Port-wine stain in Adult
A port-wine stain may be isolated or may occur as part of a syndrome. The most common syndromes associated with such capillary malformations are as follows:
- Sturge-Weber syndrome (encephalotrigeminal angiomatosis) – There are cerebral and meningeal lesions in addition to a cutaneous lesion on the forehead. Patients may have seizures, glaucoma, mental retardation, hemiplegia, or subdural hemorrhages.
- Klippel-Trenaunay syndrome (angio-osteohypertrophy) consists of a triad of vascular stain, hemihypertrophy, and venous varicosities. In the past, the vascular stain has been thought to be a pure capillary malformation; however, it is now recognized that it is more commonly a combined capillary, lymphatic, and/or venous malformation. Some specialists prefer to characterize this syndrome with a description of the specific malformations found in each patient.
- Phakomatosis pigmentovascularis is characterized by the coexistence of a capillary malformation and a cutaneous pigmented lesion. Both are typically present at birth.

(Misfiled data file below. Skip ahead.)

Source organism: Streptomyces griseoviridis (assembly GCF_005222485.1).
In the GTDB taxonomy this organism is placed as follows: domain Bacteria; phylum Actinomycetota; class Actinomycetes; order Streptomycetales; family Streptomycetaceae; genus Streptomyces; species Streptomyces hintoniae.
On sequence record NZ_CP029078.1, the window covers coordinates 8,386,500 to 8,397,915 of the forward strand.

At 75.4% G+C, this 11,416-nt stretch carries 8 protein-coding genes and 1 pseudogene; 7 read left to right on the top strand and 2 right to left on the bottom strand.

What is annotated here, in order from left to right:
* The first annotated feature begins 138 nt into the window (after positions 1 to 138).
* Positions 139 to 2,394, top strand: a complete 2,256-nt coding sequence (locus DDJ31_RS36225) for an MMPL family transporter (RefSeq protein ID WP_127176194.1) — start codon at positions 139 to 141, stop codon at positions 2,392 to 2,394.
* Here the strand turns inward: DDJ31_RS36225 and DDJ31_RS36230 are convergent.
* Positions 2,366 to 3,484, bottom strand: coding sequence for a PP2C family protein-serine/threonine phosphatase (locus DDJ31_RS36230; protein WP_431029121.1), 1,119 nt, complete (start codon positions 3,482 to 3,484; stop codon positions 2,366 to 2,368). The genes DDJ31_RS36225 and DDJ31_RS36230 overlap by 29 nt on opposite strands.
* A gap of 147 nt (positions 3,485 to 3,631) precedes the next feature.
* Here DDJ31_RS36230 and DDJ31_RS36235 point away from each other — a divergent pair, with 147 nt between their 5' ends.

Q82.5 – Congenital non-neoplastic nevus
416377005 – Port-wine stain of skin
- Salmon patches – These are small capillary dilatations commonly occurring in the midline on the head (stork bites, angel kisses). They decrease in color with age (except for those on the nape of the neck, which tend to persist) and usually do not require treatment.
- Early infantile hemangiomas in children
- Sturge-Weber syndrome
- Klippel-Trenaunay syndrome
- Cobb syndrome
- Proteus syndrome
- Rubinstein-Taybi syndrome
- Megalencephaly-capillary malformation-polymicrogyria syndrome (MCAP)
Last Updated: 11/17/2017